Fitness Technology: The Pros and Cons of Wearable Tech
We are a “microwave society.” Everything from cooking dinner to communicating around the world to getting the latest news can be done almost instantaneously. We’re an impatient people. Naturally, this desire for immediacy has crossed over into fitness and health. Today’s wearable fitness technology is popular and evolving.
So what are the pros and cons of wearable technology?
If you want to know how many steps you’ve run or walked, the distance you’ve swum, wearables make that information available immediately or almost immediately. They can also provide quick analysis and interpretation of your fitness metrics.
People are often shocked to see how much they don’t move throughout the day. We may think we’re pretty active, or active enough. Then we strap on a wearable tracker and see that we actually need to get up and move more.
Just the act of setting goals such as 8,000 steps a day walking or 16,000 steps running, miles swam, etc., can be motivation enough to get it done. Often wearables come with apps that provide a community of support and encouragement.
Fitness wearables have been proven to provide the user with a good way of being accountable, even if it’s just to themselves. If there’s an app to use, that will often provide a community which provides support and accountability.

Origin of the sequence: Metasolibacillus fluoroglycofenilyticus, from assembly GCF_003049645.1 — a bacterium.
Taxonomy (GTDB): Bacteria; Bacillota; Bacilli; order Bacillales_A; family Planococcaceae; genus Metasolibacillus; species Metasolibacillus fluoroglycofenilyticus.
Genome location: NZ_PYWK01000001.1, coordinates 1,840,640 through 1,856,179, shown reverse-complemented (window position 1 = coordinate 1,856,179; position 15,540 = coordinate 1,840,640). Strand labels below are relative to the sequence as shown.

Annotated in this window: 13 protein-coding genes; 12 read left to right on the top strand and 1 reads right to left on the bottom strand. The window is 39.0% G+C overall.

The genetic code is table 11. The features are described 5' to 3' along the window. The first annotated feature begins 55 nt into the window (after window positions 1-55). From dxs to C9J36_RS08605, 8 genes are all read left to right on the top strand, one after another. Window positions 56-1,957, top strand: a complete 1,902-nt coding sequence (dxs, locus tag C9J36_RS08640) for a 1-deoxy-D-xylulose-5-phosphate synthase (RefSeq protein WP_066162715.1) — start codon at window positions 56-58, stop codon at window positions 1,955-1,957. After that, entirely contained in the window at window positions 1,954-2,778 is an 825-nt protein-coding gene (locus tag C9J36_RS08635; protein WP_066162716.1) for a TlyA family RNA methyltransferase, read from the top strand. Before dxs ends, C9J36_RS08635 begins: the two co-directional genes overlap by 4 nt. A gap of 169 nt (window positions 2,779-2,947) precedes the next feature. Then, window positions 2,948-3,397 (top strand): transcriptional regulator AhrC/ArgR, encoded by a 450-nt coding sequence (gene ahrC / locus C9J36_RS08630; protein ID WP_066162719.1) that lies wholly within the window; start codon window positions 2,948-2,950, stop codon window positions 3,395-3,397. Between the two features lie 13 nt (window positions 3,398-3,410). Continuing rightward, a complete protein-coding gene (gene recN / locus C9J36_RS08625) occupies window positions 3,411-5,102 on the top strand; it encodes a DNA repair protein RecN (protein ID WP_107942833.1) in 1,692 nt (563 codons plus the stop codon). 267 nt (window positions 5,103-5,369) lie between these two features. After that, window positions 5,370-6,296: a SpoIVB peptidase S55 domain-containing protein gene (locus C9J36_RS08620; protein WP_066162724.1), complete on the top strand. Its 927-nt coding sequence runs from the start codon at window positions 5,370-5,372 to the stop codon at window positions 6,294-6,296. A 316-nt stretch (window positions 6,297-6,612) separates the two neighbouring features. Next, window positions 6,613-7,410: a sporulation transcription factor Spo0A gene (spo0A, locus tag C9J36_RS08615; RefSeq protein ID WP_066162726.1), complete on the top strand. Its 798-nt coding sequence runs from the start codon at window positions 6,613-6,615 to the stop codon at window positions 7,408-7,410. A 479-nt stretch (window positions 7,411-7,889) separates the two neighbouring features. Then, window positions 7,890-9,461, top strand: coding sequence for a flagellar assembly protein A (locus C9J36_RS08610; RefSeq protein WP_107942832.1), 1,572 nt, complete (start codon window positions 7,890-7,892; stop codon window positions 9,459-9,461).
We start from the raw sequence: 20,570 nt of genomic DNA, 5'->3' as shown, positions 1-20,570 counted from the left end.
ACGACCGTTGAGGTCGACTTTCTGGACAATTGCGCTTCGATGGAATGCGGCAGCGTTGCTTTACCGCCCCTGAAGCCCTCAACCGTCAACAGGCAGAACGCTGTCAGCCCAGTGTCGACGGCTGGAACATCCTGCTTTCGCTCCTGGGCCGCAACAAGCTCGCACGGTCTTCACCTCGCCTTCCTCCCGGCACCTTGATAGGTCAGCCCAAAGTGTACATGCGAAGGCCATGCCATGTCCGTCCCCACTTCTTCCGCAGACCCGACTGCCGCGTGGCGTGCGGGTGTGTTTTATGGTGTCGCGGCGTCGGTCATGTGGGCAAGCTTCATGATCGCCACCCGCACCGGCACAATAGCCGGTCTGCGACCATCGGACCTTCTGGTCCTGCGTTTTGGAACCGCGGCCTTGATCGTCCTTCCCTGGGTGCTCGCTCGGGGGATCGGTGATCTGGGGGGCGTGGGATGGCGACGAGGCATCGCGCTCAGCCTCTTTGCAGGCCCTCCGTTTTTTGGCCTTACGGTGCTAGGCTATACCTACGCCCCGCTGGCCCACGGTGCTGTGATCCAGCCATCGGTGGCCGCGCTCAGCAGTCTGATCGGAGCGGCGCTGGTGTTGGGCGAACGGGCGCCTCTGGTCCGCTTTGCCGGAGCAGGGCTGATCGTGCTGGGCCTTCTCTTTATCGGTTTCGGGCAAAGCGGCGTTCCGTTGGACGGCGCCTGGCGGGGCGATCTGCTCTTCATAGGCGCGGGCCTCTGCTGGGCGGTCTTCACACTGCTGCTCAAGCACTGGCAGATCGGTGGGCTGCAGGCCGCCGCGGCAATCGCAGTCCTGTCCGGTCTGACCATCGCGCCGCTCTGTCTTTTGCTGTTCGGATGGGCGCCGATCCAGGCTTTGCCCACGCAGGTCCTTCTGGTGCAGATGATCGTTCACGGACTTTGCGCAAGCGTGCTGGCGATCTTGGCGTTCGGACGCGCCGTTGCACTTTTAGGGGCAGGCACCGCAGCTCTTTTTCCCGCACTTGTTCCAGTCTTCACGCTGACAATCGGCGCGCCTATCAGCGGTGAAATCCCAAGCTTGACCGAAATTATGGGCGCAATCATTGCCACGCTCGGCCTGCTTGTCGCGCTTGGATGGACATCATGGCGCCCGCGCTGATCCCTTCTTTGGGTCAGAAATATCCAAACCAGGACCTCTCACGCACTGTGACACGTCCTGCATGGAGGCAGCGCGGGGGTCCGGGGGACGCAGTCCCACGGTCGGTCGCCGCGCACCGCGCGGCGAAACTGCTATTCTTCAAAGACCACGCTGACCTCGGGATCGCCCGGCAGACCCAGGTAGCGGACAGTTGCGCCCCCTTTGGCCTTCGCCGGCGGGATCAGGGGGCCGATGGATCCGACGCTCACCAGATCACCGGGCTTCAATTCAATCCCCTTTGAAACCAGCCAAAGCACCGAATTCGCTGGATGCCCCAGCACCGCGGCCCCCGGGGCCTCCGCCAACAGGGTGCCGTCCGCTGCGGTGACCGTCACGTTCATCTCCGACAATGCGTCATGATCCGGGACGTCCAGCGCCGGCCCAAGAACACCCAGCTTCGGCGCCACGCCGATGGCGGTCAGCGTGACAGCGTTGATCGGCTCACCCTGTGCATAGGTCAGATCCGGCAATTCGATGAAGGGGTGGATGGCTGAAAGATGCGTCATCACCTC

There’s a likelihood that your step tracker isn’t counting your steps accurately. The calorie tracker may not be accurate either. In one experiment a fitness blogger wore three different step trackers to the gym. They all three gave different results. The information given on burnt calories is often based on the average person. Studies show BMR equations can have an error of up to 200 calories per day.
Although not quite as costly as they used to be, good, accurate fitness wearables can still be expensive. They often come with apps and extras that increase their accuracy but also increase their price.
Actually, just as wearables can offer motivation they can also offer stress. Many people are not so much encouraged by activity reminders, step goals, etc., as they are pressured by them. What motivates one person can discourage another. Often fitness tech can do just that.
Fitness technology is an excellent way to measure, track, record, analyze and keep us motivated. But these are only tools. The important ingredient will always be the wearer. Wearables do not determine our health and fitness level, they simply offer a way to help us see tangible effects of our exercise.
Image Credit: www.jeffreyliving.com